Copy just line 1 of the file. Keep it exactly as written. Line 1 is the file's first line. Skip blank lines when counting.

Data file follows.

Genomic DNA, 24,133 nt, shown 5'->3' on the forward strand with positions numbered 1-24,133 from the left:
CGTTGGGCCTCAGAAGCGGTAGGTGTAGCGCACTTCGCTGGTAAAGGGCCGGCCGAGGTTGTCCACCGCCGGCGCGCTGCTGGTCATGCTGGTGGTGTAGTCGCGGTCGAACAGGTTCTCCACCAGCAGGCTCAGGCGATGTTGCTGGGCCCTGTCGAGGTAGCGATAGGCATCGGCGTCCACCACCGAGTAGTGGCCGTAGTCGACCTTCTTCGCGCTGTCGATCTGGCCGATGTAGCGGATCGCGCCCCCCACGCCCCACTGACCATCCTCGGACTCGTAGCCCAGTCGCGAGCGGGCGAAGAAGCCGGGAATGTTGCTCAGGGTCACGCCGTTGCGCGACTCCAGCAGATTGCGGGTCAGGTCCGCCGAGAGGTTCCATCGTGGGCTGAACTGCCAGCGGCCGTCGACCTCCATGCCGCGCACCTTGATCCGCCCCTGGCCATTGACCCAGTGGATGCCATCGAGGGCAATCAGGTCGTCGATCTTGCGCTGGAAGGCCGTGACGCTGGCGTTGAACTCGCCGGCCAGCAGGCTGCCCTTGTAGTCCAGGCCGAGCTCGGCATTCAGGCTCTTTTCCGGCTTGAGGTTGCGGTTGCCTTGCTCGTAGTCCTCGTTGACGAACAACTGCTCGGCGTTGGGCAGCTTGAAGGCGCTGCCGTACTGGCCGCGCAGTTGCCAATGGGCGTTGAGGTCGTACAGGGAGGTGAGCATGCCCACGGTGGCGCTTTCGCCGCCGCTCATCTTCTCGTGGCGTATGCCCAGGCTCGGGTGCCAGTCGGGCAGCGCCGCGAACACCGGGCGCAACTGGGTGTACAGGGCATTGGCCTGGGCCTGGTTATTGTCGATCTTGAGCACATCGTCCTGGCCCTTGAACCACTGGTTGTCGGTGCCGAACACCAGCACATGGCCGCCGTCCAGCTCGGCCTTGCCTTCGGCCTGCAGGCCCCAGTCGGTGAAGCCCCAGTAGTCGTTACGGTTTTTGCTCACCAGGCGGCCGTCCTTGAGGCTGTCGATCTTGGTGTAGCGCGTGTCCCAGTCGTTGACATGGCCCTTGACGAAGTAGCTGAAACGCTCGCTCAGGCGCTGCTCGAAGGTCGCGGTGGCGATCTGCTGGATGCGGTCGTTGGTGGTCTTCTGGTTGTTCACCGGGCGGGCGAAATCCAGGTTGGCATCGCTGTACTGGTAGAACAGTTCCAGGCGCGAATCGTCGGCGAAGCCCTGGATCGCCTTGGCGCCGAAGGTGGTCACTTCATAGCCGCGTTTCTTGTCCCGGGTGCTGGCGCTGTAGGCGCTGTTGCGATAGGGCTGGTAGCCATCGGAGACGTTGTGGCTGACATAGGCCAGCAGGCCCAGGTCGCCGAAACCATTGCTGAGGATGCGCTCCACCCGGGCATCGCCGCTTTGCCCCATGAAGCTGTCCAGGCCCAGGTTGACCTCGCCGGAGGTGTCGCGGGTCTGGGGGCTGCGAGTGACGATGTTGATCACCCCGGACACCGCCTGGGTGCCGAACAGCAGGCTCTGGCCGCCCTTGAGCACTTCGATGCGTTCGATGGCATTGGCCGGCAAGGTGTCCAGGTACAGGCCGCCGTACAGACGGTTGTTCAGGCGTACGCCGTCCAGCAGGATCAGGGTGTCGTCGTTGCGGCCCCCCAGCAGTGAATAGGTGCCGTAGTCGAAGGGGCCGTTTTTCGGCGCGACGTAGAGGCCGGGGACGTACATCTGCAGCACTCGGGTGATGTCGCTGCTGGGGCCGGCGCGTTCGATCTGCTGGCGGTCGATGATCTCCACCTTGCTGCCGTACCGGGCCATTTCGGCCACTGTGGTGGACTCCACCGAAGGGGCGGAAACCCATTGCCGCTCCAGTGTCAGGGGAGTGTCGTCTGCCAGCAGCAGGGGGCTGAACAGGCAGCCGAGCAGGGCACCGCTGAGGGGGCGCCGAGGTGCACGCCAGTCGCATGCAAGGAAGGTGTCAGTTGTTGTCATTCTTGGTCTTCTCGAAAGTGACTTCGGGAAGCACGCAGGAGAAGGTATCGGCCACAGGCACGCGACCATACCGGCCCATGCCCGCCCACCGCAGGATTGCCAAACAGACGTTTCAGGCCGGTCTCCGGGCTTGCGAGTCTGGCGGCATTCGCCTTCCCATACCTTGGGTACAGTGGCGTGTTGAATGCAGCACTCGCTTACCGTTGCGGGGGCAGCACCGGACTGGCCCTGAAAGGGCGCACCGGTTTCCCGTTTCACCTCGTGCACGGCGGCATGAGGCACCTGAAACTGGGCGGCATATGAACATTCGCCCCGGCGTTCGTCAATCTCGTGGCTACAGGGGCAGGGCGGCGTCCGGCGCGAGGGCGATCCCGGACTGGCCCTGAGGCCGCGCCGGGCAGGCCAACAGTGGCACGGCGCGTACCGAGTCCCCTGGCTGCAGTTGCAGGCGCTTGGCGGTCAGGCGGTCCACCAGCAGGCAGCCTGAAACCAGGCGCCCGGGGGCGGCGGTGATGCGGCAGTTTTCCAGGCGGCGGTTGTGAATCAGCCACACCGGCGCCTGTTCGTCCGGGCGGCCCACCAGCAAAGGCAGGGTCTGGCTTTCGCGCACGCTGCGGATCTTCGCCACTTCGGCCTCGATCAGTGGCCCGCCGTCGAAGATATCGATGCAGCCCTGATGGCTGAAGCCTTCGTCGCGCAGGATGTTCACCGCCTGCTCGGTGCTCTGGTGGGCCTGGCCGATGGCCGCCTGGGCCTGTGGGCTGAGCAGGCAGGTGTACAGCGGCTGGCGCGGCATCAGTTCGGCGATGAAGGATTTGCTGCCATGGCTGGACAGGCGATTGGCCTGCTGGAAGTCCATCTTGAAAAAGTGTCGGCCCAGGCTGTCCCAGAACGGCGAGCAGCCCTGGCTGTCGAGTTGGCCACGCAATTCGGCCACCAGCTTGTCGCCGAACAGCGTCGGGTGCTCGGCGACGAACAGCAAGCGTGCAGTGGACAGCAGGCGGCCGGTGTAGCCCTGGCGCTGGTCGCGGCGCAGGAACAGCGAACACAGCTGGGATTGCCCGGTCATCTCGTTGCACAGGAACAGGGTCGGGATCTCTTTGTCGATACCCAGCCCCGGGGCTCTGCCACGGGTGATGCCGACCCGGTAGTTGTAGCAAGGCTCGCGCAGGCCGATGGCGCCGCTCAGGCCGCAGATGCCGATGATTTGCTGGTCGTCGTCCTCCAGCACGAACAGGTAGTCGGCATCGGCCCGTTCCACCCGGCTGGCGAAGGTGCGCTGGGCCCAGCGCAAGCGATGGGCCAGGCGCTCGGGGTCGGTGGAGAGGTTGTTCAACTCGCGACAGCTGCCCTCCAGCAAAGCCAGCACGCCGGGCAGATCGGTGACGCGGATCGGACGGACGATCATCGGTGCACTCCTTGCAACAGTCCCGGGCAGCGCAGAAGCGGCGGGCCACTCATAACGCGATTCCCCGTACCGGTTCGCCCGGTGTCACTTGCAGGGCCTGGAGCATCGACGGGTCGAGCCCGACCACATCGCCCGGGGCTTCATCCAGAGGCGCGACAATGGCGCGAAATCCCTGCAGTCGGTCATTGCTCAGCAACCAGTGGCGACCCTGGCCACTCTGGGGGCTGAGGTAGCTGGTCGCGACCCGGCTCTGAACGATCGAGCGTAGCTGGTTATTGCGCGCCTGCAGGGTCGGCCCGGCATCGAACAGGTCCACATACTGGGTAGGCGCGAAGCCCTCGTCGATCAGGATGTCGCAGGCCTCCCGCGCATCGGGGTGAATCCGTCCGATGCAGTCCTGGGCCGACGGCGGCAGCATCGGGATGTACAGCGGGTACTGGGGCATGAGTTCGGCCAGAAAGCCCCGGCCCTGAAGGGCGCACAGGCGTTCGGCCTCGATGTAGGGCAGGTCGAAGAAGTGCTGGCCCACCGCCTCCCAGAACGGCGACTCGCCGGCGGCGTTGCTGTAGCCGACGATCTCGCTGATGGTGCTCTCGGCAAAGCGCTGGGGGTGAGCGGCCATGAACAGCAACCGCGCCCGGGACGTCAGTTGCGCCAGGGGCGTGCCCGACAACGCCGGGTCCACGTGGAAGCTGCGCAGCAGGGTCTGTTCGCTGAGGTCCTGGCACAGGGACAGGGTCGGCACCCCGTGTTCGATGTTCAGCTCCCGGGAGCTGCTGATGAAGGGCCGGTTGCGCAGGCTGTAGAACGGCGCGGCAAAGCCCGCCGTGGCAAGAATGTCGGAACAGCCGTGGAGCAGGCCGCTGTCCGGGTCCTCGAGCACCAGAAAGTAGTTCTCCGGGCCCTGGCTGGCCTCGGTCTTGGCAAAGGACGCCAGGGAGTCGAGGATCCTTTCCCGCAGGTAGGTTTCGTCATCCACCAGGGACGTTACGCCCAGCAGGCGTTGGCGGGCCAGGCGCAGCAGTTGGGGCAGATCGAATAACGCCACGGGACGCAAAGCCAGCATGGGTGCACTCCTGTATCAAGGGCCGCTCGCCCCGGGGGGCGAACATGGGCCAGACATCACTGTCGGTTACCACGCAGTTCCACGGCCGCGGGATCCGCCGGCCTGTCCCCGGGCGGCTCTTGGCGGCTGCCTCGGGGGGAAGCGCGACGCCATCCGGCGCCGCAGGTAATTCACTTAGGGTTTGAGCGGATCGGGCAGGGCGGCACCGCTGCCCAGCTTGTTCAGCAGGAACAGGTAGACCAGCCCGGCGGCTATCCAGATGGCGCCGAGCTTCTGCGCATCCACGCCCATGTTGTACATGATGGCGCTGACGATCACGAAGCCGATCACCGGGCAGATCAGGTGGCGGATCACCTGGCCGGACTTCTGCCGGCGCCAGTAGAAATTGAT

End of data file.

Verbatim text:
Genomic DNA, 24,133 nt, shown 5'->3' on the forward strand with positions numbered 1-24,133 from the left: